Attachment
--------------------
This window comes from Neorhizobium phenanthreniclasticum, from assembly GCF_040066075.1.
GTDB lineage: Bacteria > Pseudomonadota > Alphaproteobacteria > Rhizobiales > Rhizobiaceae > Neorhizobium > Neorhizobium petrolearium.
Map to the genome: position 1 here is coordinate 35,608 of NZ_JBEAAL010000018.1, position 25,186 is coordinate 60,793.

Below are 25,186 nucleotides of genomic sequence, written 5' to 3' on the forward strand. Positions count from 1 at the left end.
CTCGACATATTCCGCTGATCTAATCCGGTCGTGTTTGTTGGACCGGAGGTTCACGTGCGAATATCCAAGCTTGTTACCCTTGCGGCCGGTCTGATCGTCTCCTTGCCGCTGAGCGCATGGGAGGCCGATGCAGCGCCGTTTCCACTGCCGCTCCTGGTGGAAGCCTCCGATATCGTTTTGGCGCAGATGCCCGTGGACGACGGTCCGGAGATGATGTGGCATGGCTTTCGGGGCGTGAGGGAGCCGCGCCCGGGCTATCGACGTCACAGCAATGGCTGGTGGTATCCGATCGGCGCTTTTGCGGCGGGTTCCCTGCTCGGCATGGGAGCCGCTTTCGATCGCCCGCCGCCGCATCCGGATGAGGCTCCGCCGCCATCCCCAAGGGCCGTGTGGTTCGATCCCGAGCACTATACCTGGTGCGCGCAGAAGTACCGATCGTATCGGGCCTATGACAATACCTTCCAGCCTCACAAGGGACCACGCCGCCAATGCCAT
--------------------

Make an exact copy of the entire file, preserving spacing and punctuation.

This window comes from Neorhizobium phenanthreniclasticum, from assembly GCF_040066075.1.
GTDB lineage: Bacteria > Pseudomonadota > Alphaproteobacteria > Rhizobiales > Rhizobiaceae > Neorhizobium > Neorhizobium petrolearium.
Map to the genome: position 1 here is coordinate 35,608 of NZ_JBEAAL010000018.1, position 25,186 is coordinate 60,793.

Below are 25,186 nucleotides of genomic sequence, written 5' to 3' on the forward strand. Positions count from 1 at the left end.
CTCGACATATTCCGCTGATCTAATCCGGTCGTGTTTGTTGGACCGGAGGTTCACGTGCGAATATCCAAGCTTGTTACCCTTGCGGCCGGTCTGATCGTCTCCTTGCCGCTGAGCGCATGGGAGGCCGATGCAGCGCCGTTTCCACTGCCGCTCCTGGTGGAAGCCTCCGATATCGTTTTGGCGCAGATGCCCGTGGACGACGGTCCGGAGATGATGTGGCATGGCTTTCGGGGCGTGAGGGAGCCGCGCCCGGGCTATCGACGTCACAGCAATGGCTGGTGGTATCCGATCGGCGCTTTTGCGGCGGGTTCCCTGCTCGGCATGGGAGCCGCTTTCGATCGCCCGCCGCCGCATCCGGATGAGGCTCCGCCGCCATCCCCAAGGGCCGTGTGGTTCGATCCCGAGCACTATACCTGGTGCGCGCAGAAGTACCGATCGTATCGGGCCTATGACAATACCTTCCAGCCTCACAAGGGACCACGCCGCCAATGCCAT